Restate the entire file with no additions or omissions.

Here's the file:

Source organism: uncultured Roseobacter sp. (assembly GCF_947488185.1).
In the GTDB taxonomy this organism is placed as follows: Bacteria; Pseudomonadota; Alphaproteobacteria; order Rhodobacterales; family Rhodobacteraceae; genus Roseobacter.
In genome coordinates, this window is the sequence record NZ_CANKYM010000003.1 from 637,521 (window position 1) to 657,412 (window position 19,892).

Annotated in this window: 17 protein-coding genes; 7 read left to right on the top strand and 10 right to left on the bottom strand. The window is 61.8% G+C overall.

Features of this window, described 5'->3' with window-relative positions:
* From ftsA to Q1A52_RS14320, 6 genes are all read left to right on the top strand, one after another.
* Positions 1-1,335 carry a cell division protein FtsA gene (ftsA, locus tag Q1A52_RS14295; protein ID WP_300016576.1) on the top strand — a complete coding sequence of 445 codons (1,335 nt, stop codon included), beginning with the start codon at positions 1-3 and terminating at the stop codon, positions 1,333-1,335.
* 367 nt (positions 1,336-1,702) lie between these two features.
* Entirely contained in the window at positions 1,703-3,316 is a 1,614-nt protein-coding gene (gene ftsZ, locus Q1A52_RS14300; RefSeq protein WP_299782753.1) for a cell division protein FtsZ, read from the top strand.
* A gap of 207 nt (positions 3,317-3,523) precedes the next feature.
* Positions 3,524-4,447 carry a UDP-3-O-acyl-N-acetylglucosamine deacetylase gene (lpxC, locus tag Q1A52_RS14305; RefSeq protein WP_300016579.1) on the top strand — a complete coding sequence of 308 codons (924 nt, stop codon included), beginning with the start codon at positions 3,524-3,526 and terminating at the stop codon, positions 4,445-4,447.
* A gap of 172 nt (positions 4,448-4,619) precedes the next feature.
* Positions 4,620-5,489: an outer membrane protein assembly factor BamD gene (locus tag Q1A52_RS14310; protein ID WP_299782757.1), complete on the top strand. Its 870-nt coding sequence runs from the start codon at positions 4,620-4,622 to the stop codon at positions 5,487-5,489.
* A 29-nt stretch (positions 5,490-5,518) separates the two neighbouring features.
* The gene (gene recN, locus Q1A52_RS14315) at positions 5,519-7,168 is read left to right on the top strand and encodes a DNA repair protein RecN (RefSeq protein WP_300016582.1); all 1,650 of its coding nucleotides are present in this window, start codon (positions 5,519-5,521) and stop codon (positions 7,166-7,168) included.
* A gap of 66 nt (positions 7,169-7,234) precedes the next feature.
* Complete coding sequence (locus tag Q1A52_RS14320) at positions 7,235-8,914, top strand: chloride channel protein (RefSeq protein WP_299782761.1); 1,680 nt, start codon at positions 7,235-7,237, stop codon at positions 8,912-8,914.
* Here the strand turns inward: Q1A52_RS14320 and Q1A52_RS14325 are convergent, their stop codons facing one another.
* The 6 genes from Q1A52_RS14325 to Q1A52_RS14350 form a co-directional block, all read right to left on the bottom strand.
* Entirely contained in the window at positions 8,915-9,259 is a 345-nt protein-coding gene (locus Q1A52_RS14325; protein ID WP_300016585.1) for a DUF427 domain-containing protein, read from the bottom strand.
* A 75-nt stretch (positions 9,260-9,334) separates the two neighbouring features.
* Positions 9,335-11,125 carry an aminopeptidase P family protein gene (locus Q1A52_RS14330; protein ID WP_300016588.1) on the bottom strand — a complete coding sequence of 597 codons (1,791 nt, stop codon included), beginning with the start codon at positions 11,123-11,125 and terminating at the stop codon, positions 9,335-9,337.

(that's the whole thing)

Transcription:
Source organism: uncultured Roseobacter sp. (assembly GCF_947488185.1).
In the GTDB taxonomy this organism is placed as follows: Bacteria; Pseudomonadota; Alphaproteobacteria; order Rhodobacterales; family Rhodobacteraceae; genus Roseobacter.
In genome coordinates, this window is the sequence record NZ_CANKYM010000003.1 from 637,521 (window position 1) to 657,412 (window position 19,892).

Annotated in this window: 17 protein-coding genes; 7 read left to right on the top strand and 10 right to left on the bottom strand. The window is 61.8% G+C overall.

Features of this window, described 5'->3' with window-relative positions:
* From ftsA to Q1A52_RS14320, 6 genes are all read left to right on the top strand, one after another.
* Positions 1-1,335 carry a cell division protein FtsA gene (ftsA, locus tag Q1A52_RS14295; protein ID WP_300016576.1) on the top strand — a complete coding sequence of 445 codons (1,335 nt, stop codon included), beginning with the start codon at positions 1-3 and terminating at the stop codon, positions 1,333-1,335.
* 367 nt (positions 1,336-1,702) lie between these two features.
* Entirely contained in the window at positions 1,703-3,316 is a 1,614-nt protein-coding gene (gene ftsZ, locus Q1A52_RS14300; RefSeq protein WP_299782753.1) for a cell division protein FtsZ, read from the top strand.
* A gap of 207 nt (positions 3,317-3,523) precedes the next feature.
* Positions 3,524-4,447 carry a UDP-3-O-acyl-N-acetylglucosamine deacetylase gene (lpxC, locus tag Q1A52_RS14305; RefSeq protein WP_300016579.1) on the top strand — a complete coding sequence of 308 codons (924 nt, stop codon included), beginning with the start codon at positions 3,524-3,526 and terminating at the stop codon, positions 4,445-4,447.
* A gap of 172 nt (positions 4,448-4,619) precedes the next feature.
* Positions 4,620-5,489: an outer membrane protein assembly factor BamD gene (locus tag Q1A52_RS14310; protein ID WP_299782757.1), complete on the top strand. Its 870-nt coding sequence runs from the start codon at positions 4,620-4,622 to the stop codon at positions 5,487-5,489.
* A 29-nt stretch (positions 5,490-5,518) separates the two neighbouring features.
* The gene (gene recN, locus Q1A52_RS14315) at positions 5,519-7,168 is read left to right on the top strand and encodes a DNA repair protein RecN (RefSeq protein WP_300016582.1); all 1,650 of its coding nucleotides are present in this window, start codon (positions 5,519-5,521) and stop codon (positions 7,166-7,168) included.
* A gap of 66 nt (positions 7,169-7,234) precedes the next feature.
* Complete coding sequence (locus tag Q1A52_RS14320) at positions 7,235-8,914, top strand: chloride channel protein (RefSeq protein WP_299782761.1); 1,680 nt, start codon at positions 7,235-7,237, stop codon at positions 8,912-8,914.
* Here the strand turns inward: Q1A52_RS14320 and Q1A52_RS14325 are convergent, their stop codons facing one another.
* The 6 genes from Q1A52_RS14325 to Q1A52_RS14350 form a co-directional block, all read right to left on the bottom strand.
* Entirely contained in the window at positions 8,915-9,259 is a 345-nt protein-coding gene (locus Q1A52_RS14325; protein ID WP_300016585.1) for a DUF427 domain-containing protein, read from the bottom strand.
* A 75-nt stretch (positions 9,260-9,334) separates the two neighbouring features.
* Positions 9,335-11,125 carry an aminopeptidase P family protein gene (locus Q1A52_RS14330; protein ID WP_300016588.1) on the bottom strand — a complete coding sequence of 597 codons (1,791 nt, stop codon included), beginning with the start codon at positions 11,123-11,125 and terminating at the stop codon, positions 9,335-9,337.